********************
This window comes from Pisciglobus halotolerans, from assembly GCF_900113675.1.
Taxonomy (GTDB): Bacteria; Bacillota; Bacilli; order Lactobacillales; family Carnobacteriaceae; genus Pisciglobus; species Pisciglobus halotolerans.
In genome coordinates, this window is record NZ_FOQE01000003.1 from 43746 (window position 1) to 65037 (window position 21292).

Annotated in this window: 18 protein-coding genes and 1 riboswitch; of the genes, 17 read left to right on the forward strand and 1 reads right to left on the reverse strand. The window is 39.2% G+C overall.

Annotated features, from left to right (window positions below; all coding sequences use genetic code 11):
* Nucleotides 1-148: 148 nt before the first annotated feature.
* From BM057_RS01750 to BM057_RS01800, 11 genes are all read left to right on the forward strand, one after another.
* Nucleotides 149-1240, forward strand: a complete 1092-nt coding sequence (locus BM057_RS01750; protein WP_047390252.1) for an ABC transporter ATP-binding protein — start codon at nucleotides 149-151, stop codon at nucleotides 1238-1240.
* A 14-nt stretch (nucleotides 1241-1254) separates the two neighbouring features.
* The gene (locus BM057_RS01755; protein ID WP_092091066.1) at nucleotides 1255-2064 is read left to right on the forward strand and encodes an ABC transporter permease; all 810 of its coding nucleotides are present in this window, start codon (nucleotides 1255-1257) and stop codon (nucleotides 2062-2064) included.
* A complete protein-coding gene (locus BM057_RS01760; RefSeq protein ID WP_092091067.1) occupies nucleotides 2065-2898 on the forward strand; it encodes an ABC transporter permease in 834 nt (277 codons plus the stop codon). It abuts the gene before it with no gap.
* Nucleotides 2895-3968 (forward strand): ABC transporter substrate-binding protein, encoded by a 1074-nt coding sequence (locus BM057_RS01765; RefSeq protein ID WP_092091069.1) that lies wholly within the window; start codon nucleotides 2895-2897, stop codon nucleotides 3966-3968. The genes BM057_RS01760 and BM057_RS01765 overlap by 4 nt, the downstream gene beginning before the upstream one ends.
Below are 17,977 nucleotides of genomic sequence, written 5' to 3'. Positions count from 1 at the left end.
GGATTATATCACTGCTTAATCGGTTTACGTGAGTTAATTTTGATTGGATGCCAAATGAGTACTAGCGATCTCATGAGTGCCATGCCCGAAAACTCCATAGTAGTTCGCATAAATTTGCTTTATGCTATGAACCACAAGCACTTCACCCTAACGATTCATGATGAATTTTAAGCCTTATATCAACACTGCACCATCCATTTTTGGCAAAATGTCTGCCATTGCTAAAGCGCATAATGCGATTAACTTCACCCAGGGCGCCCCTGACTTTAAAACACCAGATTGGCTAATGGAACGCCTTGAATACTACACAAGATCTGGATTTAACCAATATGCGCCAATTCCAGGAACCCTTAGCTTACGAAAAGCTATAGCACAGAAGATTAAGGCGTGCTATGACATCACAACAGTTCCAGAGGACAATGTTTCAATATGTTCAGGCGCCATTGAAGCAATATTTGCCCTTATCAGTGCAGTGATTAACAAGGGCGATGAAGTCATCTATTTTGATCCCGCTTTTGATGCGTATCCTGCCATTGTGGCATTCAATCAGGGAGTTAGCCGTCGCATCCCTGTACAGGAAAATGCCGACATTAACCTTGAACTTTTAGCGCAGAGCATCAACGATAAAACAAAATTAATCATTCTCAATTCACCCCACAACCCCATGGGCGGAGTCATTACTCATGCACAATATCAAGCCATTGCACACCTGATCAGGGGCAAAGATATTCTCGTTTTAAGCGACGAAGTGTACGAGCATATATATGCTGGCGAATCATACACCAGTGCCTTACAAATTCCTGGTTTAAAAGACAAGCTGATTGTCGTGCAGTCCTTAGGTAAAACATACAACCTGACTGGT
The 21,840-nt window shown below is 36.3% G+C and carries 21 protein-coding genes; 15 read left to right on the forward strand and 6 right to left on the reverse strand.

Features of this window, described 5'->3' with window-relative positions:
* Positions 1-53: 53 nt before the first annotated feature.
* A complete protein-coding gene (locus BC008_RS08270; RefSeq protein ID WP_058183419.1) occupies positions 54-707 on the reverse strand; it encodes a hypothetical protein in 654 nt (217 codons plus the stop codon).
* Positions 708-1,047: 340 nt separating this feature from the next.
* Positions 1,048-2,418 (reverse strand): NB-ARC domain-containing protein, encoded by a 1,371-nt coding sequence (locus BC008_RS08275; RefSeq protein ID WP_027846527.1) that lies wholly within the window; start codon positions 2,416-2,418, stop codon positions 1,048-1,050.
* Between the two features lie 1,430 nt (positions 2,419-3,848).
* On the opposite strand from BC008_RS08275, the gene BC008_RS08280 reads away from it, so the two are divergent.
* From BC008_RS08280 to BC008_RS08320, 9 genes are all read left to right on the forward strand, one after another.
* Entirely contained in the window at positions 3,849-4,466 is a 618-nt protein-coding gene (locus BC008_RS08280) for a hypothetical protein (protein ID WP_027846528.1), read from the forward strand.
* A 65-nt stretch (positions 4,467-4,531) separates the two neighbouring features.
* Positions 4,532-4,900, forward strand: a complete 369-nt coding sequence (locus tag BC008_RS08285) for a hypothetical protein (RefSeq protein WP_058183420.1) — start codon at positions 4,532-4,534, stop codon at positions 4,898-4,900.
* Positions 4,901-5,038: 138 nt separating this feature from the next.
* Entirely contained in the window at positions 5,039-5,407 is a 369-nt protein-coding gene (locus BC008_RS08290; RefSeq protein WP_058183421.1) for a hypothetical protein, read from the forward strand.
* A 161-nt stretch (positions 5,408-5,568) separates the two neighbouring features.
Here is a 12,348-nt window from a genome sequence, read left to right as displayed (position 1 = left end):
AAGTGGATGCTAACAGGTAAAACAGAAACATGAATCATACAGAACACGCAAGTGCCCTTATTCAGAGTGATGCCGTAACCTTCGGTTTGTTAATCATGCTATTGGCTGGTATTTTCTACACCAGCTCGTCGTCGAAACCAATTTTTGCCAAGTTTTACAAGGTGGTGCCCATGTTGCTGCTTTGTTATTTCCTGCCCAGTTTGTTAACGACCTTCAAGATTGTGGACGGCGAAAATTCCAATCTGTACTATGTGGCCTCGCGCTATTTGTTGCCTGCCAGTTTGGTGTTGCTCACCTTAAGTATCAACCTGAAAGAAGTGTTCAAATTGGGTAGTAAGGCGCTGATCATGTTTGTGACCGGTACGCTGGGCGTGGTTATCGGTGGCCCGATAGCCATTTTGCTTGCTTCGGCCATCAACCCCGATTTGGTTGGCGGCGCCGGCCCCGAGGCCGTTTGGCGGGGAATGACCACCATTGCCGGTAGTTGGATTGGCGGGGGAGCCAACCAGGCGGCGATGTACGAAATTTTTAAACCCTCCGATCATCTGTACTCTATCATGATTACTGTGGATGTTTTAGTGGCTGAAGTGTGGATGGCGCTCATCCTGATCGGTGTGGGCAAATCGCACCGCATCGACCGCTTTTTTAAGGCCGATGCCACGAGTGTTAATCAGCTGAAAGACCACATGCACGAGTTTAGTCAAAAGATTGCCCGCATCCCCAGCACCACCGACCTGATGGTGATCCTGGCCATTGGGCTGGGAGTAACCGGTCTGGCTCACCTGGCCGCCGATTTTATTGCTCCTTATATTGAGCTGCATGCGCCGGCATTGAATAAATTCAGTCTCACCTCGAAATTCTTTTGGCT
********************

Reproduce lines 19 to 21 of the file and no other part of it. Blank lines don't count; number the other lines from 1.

* Positions 708-1,047: 340 nt separating this feature from the next.
* Positions 1,048-2,418 (reverse strand): NB-ARC domain-containing protein, encoded by a 1,371-nt coding sequence (locus BC008_RS08275; RefSeq protein ID WP_027846527.1) that lies wholly within the window; start codon positions 2,416-2,418, stop codon positions 1,048-1,050.
* Between the two features lie 1,430 nt (positions 2,419-3,848).